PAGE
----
About 20% of patients in the trial of a high-dose, longer-interval regimen of Eylea (aflibercept )switched to shorter intervals, according to data presented today at the American Society of Retinal Specialists annual scientific meeting, which is being held in Seattle. Researchers didn't find any clues as to why in their baseline characteristics.
Results from the PULSAR study show that about 80% of the wet age-related macular degeneration (AMD) patients randomized to regimens of higher but less frequent doses of Eylea (aflibercept) stayed on those regimens.
But based on certain predetermined criteria that their AMD was worsening, 20% were switched to more frequent dosing, and the presentations during a morning session of the American Society of Retina Specialists annual scientific meeting and a lively discussion afterward showed that there are many unanswered questions about the characteristics of the patients that need to be switched, and the criteria that retina specialists should use in everyday clinical practice to change dosing.
“I think the resounding message from these talks is essentially that, at least from the PULSAR data, that we don't really know who are the 20% of patients that are going to really need higher doses of medication — and that’s where we need help,” said David R. Chow, M.D., director of the Toronto Retina Institute and an assistant professor at St. Michael’s Hospital, University of Toronto.
The much-discussed PULSAR study compared wet AMD patients treated with the currently approved 2-mg dose of Eylea every eight weeks to an 8-mg dose every 12 weeks and an 8-mg every 16 weeks.The results reported so far show that the 8-mg dose injected less often is as safe and effective (noninferior) to the 2-mg dose every eight weeks.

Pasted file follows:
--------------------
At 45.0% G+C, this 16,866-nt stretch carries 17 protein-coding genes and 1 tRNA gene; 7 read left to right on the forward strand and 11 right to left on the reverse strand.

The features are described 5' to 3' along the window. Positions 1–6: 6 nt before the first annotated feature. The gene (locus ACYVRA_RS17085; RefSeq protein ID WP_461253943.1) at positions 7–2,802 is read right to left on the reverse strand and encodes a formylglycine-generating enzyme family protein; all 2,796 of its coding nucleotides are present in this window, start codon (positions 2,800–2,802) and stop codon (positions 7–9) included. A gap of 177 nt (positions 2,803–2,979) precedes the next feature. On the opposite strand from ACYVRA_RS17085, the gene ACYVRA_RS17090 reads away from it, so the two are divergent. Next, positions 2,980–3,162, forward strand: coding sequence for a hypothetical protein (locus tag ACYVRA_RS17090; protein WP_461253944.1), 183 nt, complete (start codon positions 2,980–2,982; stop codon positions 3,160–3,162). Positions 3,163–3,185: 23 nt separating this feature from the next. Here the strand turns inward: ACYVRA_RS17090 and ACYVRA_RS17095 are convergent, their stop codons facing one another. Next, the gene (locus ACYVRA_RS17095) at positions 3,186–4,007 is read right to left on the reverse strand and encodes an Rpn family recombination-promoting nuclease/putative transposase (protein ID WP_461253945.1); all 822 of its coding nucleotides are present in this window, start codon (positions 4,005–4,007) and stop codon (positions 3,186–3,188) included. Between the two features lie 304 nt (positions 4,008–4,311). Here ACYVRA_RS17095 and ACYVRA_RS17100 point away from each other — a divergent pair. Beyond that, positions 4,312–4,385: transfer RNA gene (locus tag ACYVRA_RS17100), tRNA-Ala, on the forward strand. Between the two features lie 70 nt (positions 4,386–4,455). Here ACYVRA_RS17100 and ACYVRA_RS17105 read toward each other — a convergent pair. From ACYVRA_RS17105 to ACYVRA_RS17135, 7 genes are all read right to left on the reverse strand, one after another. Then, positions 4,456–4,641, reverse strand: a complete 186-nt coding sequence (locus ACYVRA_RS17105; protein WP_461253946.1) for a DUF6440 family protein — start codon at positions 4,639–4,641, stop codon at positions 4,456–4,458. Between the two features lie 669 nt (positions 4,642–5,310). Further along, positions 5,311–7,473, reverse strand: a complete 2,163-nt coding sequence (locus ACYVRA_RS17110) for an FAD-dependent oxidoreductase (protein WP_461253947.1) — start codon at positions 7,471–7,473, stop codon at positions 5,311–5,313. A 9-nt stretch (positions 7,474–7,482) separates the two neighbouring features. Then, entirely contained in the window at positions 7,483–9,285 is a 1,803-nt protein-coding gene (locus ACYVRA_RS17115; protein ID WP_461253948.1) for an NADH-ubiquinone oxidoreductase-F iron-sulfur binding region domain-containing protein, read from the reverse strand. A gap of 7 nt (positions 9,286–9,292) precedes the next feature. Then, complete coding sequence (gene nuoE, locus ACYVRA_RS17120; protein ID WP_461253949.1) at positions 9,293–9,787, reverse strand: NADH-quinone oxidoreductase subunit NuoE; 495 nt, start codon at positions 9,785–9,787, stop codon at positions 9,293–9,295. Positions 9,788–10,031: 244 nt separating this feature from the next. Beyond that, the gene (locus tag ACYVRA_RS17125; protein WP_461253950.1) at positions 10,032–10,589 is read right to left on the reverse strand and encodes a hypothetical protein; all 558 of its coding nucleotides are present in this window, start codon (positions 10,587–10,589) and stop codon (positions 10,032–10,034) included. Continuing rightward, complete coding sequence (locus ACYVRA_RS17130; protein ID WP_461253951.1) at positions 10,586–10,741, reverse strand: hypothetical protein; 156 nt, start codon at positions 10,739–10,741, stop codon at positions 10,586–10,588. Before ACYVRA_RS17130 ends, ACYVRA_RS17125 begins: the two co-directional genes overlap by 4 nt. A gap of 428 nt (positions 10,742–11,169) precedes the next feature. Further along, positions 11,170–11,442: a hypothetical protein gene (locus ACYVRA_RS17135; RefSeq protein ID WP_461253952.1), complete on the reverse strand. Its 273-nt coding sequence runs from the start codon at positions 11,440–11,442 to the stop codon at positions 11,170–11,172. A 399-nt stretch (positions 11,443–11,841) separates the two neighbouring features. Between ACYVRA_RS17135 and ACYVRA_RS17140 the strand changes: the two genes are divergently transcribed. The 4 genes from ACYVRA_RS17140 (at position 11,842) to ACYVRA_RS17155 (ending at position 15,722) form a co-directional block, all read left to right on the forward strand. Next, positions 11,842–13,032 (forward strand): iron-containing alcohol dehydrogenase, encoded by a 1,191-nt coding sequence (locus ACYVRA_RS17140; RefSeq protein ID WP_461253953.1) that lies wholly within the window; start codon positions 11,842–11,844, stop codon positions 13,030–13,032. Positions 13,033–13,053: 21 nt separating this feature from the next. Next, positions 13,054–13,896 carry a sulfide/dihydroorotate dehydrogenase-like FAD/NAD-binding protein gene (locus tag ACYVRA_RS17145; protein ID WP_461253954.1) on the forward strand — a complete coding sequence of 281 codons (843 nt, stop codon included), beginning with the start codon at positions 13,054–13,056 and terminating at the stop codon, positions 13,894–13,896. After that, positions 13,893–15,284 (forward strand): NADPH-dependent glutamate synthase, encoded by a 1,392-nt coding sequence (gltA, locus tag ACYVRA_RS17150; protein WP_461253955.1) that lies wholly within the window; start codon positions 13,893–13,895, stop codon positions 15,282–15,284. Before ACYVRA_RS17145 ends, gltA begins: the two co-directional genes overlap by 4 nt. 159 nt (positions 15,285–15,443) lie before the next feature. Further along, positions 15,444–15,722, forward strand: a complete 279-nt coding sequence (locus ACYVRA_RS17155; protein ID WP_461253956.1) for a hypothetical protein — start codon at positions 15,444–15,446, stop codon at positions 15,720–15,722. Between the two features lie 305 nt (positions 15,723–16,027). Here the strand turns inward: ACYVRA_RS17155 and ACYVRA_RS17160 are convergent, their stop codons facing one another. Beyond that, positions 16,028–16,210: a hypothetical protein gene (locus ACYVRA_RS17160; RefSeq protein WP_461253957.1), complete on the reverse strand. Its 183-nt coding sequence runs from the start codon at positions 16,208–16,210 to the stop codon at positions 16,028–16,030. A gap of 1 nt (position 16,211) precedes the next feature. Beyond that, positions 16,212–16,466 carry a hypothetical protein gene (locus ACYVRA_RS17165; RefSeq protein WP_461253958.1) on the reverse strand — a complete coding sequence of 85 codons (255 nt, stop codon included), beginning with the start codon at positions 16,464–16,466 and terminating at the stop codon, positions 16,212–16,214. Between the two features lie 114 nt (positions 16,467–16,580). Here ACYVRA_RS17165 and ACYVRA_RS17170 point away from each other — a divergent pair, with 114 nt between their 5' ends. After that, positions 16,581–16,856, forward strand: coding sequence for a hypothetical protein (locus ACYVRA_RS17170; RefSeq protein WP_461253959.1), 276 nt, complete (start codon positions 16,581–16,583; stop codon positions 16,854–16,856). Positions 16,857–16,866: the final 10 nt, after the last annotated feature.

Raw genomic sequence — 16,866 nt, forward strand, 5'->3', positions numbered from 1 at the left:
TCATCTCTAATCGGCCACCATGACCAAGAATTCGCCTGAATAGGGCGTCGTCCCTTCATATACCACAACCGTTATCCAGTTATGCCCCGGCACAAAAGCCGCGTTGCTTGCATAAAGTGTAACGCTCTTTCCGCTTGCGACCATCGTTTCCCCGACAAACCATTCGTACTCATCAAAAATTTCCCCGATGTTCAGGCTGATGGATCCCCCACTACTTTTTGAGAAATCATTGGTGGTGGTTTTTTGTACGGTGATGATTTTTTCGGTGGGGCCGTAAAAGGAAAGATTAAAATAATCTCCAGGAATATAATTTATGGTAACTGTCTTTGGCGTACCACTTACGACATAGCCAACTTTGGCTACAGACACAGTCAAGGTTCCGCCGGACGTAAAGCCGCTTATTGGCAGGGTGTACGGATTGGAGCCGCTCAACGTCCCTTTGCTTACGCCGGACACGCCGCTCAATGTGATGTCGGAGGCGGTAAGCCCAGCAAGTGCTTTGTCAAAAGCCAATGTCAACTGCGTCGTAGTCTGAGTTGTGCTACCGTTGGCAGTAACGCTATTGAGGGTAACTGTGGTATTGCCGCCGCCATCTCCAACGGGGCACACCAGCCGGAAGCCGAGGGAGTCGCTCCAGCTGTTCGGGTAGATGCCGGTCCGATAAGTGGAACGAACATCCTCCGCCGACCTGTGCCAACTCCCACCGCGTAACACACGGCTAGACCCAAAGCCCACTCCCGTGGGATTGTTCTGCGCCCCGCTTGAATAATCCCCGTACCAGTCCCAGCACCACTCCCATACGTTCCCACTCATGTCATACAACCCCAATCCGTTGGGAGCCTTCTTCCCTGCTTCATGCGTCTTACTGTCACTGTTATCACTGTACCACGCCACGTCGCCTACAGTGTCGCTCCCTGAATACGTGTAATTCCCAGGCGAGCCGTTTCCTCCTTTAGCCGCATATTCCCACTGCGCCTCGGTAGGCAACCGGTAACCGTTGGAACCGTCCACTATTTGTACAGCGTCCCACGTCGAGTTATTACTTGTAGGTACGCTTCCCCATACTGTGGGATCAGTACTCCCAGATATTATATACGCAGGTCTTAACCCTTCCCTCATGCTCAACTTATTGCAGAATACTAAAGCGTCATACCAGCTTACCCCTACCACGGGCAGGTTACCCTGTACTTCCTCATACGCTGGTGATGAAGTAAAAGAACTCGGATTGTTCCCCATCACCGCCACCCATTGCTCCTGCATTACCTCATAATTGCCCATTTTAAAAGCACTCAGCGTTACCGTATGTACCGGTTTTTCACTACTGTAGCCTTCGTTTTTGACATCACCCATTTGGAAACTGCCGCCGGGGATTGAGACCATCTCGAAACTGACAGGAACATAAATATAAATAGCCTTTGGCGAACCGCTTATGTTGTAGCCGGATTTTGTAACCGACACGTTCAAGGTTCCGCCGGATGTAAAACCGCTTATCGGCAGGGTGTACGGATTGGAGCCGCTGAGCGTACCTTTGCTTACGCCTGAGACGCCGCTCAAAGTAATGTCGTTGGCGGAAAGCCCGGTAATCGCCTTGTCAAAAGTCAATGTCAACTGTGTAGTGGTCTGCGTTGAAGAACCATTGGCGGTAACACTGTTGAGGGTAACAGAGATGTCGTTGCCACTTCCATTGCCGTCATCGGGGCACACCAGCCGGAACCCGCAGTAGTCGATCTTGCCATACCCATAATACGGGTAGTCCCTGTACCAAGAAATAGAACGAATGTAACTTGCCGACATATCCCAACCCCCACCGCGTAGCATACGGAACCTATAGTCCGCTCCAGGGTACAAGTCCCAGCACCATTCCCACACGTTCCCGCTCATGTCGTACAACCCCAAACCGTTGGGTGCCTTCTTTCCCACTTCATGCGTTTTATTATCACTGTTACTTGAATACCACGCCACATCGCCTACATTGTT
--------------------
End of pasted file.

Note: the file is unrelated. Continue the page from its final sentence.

The data that Chow presented showed that 79% of the patients in the group treated with 8-mg every 12 weeks stayed on that schedule of injections and that 77% of those receiving the 8-mg injections every 16 weeks did so. Chow and his colleagues compared the baseline best-corrected visual acuity (BCVA), the central subfield retinal thickness and the choroidal neovascularization lesion area of the those who stayed on the 12-week and 16-week schedules and those who were switched to the more frequent 8-week intervals. They found no meaningful differences and concluded that baseline characteristics did not appear to be associated with staying on the longer interval or switching to the shorter one.
Chow’s results and questions from Ursula Schmidt-Erfurth, M.D., a professor and chair of the Department of Ophthalmology at the University Eye Hospital in Vienna, Austria, after his talk led to a discussion of the criteria used to decide whether patients need to be switched to shorter intervals, how that criteria can color the results of trials assessing longer intervals and how it relates to what retinal specialists do in the real-world practice.
“I think that we are all struggling a little bit with the criteria for retreatment,” said Schmidt-Erfurth. “There's such a wide spectrum, particularly suggested lately in these longer durability, longer interval trials.”
Chow had mentioned in his talk that the criteria for switching in the PULSAR trial was a loss of visual acuity (a 5-letter loss in BCVA) and a 25-micron increase in CST (central subfield thickness) or new onset of foveal neovascularization or foveal hemorrhage.
Chow and Jignesh I. Patel, M.D., who also presented PULSAR data, said they didn’t necessarily follow that criteria in clinical practice.
“The dosing modification requirement, in my opinion, have often been higher than what I would do in my everyday clinical practice,” Chow said.
One of the moderators, Jeff S. Heier, M.D., co-president of Ophthalmic Consultants of Boston, a large, prestigious specialty ophthalmology practice in Boston, said he does not depend on visual acuity measurements to make treatment adjustment because it fluctuates. Heier said he treats according to fluid.